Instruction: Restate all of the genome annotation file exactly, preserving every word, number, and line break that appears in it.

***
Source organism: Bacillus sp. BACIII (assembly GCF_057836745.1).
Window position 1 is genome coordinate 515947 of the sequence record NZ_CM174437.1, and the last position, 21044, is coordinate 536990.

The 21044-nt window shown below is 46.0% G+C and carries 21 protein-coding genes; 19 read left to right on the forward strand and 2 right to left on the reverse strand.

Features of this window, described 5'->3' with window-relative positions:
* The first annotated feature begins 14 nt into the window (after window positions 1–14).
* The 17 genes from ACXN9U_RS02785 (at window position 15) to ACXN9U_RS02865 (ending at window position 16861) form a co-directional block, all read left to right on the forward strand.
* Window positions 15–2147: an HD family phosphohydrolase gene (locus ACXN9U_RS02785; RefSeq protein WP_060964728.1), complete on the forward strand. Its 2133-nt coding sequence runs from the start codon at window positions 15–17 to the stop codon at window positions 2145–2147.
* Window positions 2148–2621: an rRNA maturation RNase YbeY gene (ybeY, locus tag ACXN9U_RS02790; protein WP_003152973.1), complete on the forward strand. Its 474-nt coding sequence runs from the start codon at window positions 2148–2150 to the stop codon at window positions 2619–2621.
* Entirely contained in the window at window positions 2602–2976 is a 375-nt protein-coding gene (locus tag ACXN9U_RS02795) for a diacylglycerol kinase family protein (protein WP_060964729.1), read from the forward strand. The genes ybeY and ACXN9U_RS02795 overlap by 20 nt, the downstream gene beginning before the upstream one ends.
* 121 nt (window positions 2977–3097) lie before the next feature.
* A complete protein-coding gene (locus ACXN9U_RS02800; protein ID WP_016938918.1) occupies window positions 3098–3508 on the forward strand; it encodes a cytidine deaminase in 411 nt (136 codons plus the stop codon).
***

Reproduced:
Source organism: Bacillus sp. BACIII (assembly GCF_057836745.1).
Window position 1 is genome coordinate 515947 of the sequence record NZ_CM174437.1, and the last position, 21044, is coordinate 536990.

The 21044-nt window shown below is 46.0% G+C and carries 21 protein-coding genes; 19 read left to right on the forward strand and 2 right to left on the reverse strand.

Features of this window, described 5'->3' with window-relative positions:
* The first annotated feature begins 14 nt into the window (after window positions 1–14).
* The 17 genes from ACXN9U_RS02785 (at window position 15) to ACXN9U_RS02865 (ending at window position 16861) form a co-directional block, all read left to right on the forward strand.
* Window positions 15–2147: an HD family phosphohydrolase gene (locus ACXN9U_RS02785; RefSeq protein WP_060964728.1), complete on the forward strand. Its 2133-nt coding sequence runs from the start codon at window positions 15–17 to the stop codon at window positions 2145–2147.
* Window positions 2148–2621: an rRNA maturation RNase YbeY gene (ybeY, locus tag ACXN9U_RS02790; protein WP_003152973.1), complete on the forward strand. Its 474-nt coding sequence runs from the start codon at window positions 2148–2150 to the stop codon at window positions 2619–2621.
* Entirely contained in the window at window positions 2602–2976 is a 375-nt protein-coding gene (locus tag ACXN9U_RS02795) for a diacylglycerol kinase family protein (protein WP_060964729.1), read from the forward strand. The genes ybeY and ACXN9U_RS02795 overlap by 20 nt, the downstream gene beginning before the upstream one ends.
* 121 nt (window positions 2977–3097) lie before the next feature.
* A complete protein-coding gene (locus ACXN9U_RS02800; protein ID WP_016938918.1) occupies window positions 3098–3508 on the forward strand; it encodes a cytidine deaminase in 411 nt (136 codons plus the stop codon).